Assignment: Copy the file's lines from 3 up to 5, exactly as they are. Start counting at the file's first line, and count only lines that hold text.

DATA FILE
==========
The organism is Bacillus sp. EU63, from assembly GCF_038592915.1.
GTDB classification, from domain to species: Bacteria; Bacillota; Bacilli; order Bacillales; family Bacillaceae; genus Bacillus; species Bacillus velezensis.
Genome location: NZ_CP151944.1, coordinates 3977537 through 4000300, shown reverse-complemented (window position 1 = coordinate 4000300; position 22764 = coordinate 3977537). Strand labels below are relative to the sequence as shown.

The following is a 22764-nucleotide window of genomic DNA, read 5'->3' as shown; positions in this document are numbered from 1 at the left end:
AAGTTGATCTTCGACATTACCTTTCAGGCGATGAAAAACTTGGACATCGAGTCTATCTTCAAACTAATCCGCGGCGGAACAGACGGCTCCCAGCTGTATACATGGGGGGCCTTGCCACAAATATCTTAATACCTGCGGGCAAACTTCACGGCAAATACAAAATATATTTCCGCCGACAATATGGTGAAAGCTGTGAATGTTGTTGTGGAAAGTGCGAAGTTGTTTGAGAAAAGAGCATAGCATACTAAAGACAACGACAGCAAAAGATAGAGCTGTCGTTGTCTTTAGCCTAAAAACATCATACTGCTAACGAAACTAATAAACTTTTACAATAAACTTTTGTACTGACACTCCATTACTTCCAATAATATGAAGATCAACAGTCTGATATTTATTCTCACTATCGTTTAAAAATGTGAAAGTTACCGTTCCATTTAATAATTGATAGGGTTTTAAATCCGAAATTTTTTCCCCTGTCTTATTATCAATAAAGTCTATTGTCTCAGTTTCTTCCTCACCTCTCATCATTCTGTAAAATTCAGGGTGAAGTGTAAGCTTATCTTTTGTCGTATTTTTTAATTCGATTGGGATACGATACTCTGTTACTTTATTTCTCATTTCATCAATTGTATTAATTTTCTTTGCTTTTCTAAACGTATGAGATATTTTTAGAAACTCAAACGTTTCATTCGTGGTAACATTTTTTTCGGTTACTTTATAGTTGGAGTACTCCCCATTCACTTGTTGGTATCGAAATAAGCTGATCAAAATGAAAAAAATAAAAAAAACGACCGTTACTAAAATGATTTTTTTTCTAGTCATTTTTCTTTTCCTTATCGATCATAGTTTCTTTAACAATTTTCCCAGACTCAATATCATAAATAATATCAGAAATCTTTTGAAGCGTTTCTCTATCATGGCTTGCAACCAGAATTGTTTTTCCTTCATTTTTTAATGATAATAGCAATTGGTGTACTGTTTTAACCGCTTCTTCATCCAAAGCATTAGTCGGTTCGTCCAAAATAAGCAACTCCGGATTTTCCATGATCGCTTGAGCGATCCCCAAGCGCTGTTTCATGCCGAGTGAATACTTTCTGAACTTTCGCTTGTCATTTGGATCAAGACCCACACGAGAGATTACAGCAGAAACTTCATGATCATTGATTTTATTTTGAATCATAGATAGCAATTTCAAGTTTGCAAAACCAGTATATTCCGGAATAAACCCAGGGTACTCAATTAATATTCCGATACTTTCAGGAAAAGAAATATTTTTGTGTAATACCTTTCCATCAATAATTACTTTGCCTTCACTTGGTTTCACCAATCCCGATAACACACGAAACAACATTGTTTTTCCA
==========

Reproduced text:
Genome location: NZ_CP151944.1, coordinates 3977537 through 4000300, shown reverse-complemented (window position 1 = coordinate 4000300; position 22764 = coordinate 3977537). Strand labels below are relative to the sequence as shown.

The following is a 22764-nucleotide window of genomic DNA, read 5'->3' as shown; positions in this document are numbered from 1 at the left end:
AAGTTGATCTTCGACATTACCTTTCAGGCGATGAAAAACTTGGACATCGAGTCTATCTTCAAACTAATCCGCGGCGGAACAGACGGCTCCCAGCTGTATACATGGGGGGCCTTGCCACAAATATCTTAATACCTGCGGGCAAACTTCACGGCAAATACAAAATATATTTCCGCCGACAATATGGTGAAAGCTGTGAATGTTGTTGTGGAAAGTGCGAAGTTGTTTGAGAAAAGAGCATAGCATACTAAAGACAACGACAGCAAAAGATAGAGCTGTCGTTGTCTTTAGCCTAAAAACATCATACTGCTAACGAAACTAATAAACTTTTACAATAAACTTTTGTACTGACACTCCATTACTTCCAATAATATGAAGATCAACAGTCTGATATTTATTCTCACTATCGTTTAAAAATGTGAAAGTTACCGTTCCATTTAATAATTGATAGGGTTTTAAATCCGAAATTTTTTCCCCTGTCTTATTATCAATAAAGTCTATTGTCTCAGTTTCTTCCTCACCTCTCATCATTCTGTAAAATTCAGGGTGAAGTGTAAGCTTATCTTTTGTCGTATTTTTTAATTCGATTGGGATACGATACTCTGTTACTTTATTTCTCATTTCATCAATTGTATTAATTTTCTTTGCTTTTCTAAACGTATGAGATATTTTTAGAAACTCAAACGTTTCATTCGTGGTAACATTTTTTTCGGTTACTTTATAGTTGGAGTACTCCCCATTCACTTGTTGGTATCGAAATAAGCTGATCAAAATGAAAAAAATAAAAAAAACGACCGTTACTAAAATGATTTTTTTTCTAGTCATTTTTCTTTTCCTTATCGATCATAGTTTCTTTAACAATTTTCCCAGACTCAATATCATAAATAATATCAGAAATCTTTTGAAGCGTTTCTCTATCATGGCTTGCAACCAGAATTGTTTTTCCTTCATTTTTTAATGATAATAGCAATTGGTGTACTGTTTTAACCGCTTCTTCATCCAAAGCATTAGTCGGTTCGTCCAAAATAAGCAACTCCGGATTTTCCATGATCGCTTGAGCGATCCCCAAGCGCTGTTTCATGCCGAGTGAATACTTTCTGAACTTTCGCTTGTCATTTGGATCAAGACCCACACGAGAGATTACAGCAGAAACTTCATGATCATTGATTTTATTTTGAATCATAGATAGCAATTTCAAGTTTGCAAAACCAGTATATTCCGGAATAAACCCAGGGTACTCAATTAATATTCCGATACTTTCAGGAAAAGAAATATTTTTGTGTAATACCTTTCCATCAATAATTACTTTGCCTTCACTTGGTTTCACCAATCCCGATAACACACGAAACAACATTGTTTTTCCA